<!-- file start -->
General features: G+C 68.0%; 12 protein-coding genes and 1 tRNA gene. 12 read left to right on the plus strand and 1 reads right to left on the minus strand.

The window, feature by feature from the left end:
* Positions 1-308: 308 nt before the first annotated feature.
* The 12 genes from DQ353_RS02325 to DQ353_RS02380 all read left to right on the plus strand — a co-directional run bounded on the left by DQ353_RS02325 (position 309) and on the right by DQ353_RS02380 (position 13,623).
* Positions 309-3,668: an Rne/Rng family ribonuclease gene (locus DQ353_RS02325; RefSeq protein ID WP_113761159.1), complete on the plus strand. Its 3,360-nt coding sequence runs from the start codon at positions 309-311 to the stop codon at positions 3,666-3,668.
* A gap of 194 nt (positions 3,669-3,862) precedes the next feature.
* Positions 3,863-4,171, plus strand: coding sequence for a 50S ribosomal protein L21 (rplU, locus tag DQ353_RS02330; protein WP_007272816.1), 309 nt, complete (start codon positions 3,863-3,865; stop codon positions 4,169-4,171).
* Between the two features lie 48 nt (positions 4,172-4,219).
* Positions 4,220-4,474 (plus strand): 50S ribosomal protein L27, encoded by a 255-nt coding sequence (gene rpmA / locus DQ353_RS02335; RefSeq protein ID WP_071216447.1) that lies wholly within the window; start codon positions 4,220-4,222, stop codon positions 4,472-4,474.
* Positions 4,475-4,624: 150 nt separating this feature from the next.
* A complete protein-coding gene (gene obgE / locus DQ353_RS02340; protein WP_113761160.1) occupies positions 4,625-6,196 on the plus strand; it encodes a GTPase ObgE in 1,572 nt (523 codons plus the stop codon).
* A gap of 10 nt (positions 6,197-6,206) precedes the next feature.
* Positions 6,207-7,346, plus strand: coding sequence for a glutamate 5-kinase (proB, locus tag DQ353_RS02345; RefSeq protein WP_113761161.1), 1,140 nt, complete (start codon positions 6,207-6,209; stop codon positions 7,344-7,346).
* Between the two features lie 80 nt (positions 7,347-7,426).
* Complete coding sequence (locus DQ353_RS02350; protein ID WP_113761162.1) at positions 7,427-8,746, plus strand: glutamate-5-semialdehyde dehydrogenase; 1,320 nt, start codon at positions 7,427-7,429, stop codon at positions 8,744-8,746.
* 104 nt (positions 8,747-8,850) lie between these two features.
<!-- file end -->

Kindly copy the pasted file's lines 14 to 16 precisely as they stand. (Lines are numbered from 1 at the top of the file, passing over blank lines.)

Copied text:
* Between the two features lie 80 nt (positions 7,347-7,426).
* Complete coding sequence (locus DQ353_RS02350; protein ID WP_113761162.1) at positions 7,427-8,746, plus strand: glutamate-5-semialdehyde dehydrogenase; 1,320 nt, start codon at positions 7,427-7,429, stop codon at positions 8,744-8,746.
* 104 nt (positions 8,747-8,850) lie between these two features.